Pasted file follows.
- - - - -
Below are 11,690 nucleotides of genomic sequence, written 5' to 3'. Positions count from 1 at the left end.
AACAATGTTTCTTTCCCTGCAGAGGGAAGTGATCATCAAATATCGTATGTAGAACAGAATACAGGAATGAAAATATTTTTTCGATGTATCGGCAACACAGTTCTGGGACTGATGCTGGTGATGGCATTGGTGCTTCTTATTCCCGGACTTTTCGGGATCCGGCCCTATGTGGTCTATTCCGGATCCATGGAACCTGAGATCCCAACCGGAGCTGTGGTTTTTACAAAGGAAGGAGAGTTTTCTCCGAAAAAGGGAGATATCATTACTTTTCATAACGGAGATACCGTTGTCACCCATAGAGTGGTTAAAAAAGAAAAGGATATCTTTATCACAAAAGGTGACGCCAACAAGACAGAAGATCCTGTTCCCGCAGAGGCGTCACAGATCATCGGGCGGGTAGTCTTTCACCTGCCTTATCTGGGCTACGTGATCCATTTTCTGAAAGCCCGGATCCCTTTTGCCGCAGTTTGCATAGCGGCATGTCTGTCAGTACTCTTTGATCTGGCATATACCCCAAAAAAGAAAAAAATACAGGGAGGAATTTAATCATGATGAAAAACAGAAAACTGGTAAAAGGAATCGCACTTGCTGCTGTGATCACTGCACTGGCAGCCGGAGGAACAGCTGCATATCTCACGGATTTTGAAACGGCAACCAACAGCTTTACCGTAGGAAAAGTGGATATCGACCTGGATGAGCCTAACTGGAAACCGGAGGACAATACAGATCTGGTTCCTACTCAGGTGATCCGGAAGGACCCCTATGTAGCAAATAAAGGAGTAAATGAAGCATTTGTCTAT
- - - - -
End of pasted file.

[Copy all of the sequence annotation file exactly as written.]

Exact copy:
Below are 11,690 nucleotides of genomic sequence, written 5' to 3'. Positions count from 1 at the left end.
AACAATGTTTCTTTCCCTGCAGAGGGAAGTGATCATCAAATATCGTATGTAGAACAGAATACAGGAATGAAAATATTTTTTCGATGTATCGGCAACACAGTTCTGGGACTGATGCTGGTGATGGCATTGGTGCTTCTTATTCCCGGACTTTTCGGGATCCGGCCCTATGTGGTCTATTCCGGATCCATGGAACCTGAGATCCCAACCGGAGCTGTGGTTTTTACAAAGGAAGGAGAGTTTTCTCCGAAAAAGGGAGATATCATTACTTTTCATAACGGAGATACCGTTGTCACCCATAGAGTGGTTAAAAAAGAAAAGGATATCTTTATCACAAAAGGTGACGCCAACAAGACAGAAGATCCTGTTCCCGCAGAGGCGTCACAGATCATCGGGCGGGTAGTCTTTCACCTGCCTTATCTGGGCTACGTGATCCATTTTCTGAAAGCCCGGATCCCTTTTGCCGCAGTTTGCATAGCGGCATGTCTGTCAGTACTCTTTGATCTGGCATATACCCCAAAAAAGAAAAAAATACAGGGAGGAATTTAATCATGATGAAAAACAGAAAACTGGTAAAAGGAATCGCACTTGCTGCTGTGATCACTGCACTGGCAGCCGGAGGAACAGCTGCATATCTCACGGATTTTGAAACGGCAACCAACAGCTTTACCGTAGGAAAAGTGGATATCGACCTGGATGAGCCTAACTGGAAACCGGAGGACAATACAGATCTGGTTCCTACTCAGGTGATCCGGAAGGACCCCTATGTAGCAAATAAAGGAGTAAATGAAGCATTTGTCTAT